Doctrine and Covenants 133

Doctrine and Covenants and Church History Seminary Teacher Resource Manual, (2001), 227–29


Introduction

Though located near the end of the Doctrine and Covenants, section 133 was received November 3, 1831, just two days after section 1. This revelation originally served as an appendix to the Doctrine and Covenants.

One of the main purposes of this dispensation is to prepare people for the Second Coming of Jesus Christ. President Harold B. Lee said that Doctrine and Covenants 133 is a “step-by-step recounting of events leading up to the coming of the Savior” (in Conference Report, Oct. 1972, 128; or Ensign, Jan. 1973, 106).

Some Important Gospel Principles to Look For

  • When Jesus Christ returns to the earth at the Second Coming, the ungodly will be destroyed as if by fire, while the righteous will be blessed beyond comprehension (see D&C 133:1–17, 38–45, 62–74).

  • Jesus Christ will reign over all the earth during the Millennium. His capitals will be the old Jerusalem and the New Jerusalem (see D&C 133:18–25).

  • Israel will bring forth her rich treasures (scriptures) unto the children of Ephraim (see D&C 133:30–34).

  • Many signs and wonders will occur before the Savior’s return. These signs fulfill prophecy and help prepare the righteous for His return (see D&C 133:19–64; see also D&C 45:35–44).

Additional Resources

  • Church History in the Fulness of Times: Religion 341–43, p. 119.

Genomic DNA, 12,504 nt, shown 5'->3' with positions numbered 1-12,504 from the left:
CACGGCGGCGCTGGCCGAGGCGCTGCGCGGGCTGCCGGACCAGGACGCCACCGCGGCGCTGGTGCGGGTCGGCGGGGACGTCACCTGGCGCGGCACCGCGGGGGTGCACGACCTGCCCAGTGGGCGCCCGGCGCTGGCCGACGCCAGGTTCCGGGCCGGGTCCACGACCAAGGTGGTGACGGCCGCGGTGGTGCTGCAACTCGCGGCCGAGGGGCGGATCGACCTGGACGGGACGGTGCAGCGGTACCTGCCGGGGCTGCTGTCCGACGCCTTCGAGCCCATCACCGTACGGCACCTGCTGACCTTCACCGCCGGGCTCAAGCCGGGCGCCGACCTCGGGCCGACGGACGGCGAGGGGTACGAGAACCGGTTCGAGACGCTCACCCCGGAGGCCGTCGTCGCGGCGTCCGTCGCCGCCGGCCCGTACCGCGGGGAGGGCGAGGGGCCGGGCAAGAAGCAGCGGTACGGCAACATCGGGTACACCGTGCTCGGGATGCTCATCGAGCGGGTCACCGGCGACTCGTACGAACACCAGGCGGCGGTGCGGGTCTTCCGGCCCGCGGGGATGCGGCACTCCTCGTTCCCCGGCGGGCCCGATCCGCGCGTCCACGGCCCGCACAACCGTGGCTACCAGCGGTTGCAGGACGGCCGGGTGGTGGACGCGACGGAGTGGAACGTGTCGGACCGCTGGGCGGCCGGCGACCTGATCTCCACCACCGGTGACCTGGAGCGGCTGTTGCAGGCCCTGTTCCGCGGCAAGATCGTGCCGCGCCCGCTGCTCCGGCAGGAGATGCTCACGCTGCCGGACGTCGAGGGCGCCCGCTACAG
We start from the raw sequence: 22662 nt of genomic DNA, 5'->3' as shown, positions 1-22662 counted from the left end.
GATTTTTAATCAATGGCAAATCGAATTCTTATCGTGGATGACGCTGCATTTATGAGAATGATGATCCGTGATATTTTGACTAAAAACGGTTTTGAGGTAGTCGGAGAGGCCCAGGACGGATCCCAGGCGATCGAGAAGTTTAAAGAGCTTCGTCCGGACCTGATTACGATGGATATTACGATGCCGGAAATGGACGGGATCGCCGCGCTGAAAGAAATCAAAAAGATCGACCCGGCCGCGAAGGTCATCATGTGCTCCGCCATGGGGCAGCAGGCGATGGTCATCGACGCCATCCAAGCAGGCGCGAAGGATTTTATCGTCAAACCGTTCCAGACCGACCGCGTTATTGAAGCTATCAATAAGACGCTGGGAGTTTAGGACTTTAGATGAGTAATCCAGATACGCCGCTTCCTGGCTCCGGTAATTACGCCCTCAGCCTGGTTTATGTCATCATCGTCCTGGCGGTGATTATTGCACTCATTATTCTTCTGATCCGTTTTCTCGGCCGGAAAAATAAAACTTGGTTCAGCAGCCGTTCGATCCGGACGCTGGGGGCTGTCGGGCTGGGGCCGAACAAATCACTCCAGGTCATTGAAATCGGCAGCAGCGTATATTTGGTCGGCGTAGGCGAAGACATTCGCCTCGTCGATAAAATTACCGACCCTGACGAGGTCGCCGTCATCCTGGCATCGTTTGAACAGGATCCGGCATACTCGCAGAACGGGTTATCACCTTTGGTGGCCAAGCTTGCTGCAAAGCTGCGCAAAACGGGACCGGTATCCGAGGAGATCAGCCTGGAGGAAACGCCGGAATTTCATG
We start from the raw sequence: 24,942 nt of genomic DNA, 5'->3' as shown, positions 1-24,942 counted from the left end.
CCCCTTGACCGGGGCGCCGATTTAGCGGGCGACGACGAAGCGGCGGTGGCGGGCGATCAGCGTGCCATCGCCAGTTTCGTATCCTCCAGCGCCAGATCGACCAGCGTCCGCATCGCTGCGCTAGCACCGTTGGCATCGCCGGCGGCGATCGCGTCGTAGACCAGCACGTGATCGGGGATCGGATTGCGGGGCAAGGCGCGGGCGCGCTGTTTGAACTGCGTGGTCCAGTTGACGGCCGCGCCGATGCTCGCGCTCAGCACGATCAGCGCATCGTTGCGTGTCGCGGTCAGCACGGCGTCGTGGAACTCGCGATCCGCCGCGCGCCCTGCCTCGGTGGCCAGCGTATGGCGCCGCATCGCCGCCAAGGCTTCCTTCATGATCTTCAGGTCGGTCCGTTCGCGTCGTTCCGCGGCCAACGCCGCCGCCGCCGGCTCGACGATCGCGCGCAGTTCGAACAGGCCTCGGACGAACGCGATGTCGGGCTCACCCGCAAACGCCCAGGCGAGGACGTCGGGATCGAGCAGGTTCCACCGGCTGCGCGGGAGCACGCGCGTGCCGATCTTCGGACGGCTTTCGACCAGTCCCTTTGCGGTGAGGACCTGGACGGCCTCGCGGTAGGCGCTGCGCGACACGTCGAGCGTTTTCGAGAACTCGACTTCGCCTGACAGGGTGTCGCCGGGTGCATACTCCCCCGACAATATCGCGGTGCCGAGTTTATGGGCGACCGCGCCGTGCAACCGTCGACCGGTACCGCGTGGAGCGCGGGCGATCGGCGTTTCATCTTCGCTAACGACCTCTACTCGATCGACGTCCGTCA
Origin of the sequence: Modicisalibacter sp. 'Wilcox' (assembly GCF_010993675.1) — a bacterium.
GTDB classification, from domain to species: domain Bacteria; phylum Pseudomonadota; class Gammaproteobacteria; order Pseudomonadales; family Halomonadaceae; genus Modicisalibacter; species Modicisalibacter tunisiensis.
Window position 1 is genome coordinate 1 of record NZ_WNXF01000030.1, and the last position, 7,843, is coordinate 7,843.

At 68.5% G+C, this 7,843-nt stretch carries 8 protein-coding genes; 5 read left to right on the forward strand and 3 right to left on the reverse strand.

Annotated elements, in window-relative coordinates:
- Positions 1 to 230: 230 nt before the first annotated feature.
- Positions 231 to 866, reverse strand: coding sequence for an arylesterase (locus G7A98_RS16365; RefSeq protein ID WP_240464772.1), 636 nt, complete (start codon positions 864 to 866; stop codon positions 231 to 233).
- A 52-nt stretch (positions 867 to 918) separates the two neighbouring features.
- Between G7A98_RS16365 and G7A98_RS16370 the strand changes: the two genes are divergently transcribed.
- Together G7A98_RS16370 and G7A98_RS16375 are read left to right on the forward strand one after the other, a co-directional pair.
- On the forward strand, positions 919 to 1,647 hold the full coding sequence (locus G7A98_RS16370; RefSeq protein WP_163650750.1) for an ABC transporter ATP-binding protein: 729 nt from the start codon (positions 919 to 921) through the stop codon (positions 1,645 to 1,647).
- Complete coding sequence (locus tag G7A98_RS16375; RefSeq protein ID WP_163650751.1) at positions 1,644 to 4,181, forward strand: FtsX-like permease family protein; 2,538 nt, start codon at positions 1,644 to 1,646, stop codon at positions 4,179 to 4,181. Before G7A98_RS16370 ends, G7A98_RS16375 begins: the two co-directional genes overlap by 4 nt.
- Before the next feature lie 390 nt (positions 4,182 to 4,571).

• Doctrine and Covenants Student Manual: Religion 324–325, pp. 335–43.

Suggestions for Teaching

Doctrine and Covenants 133:1–17, 38–45, 62–74. When Jesus Christ returns to the earth at the Second Coming, the ungodly will be destroyed as if by fire, while the righteous will be blessed beyond comprehension.

(25–30 minutes)

Ask students if any of them have ever gone to a class at school and realized they had a test for which they had not prepared. Ask: How well did you do on the test? Invite them to describe their feelings. Now have them describe the test at school for which they prepared the longest and hardest. Ask: What difference did your preparation make? Invite them to name the hardest and most important school test they will take and the one they most want to be prepared for.

Read Doctrine and Covenants 133:1–4 and ask:

  • What future “test” do these verses refer to?

  • According to verse 4, how can we prepare for it?

Have students read verses 5–17 and mark words and phrases that describe how we can prepare for the Second Coming of Jesus Christ. Invite them to share what they found.

Write on the board D&C 133:38–45 and D&C 133:62–74. Explain that these verses represent two groups of people at the time of the Second Coming. Invite half the class to read the first set of verses, and the other half to read the second. Have them look for answers to the following questions:

  • What group is described in your verses?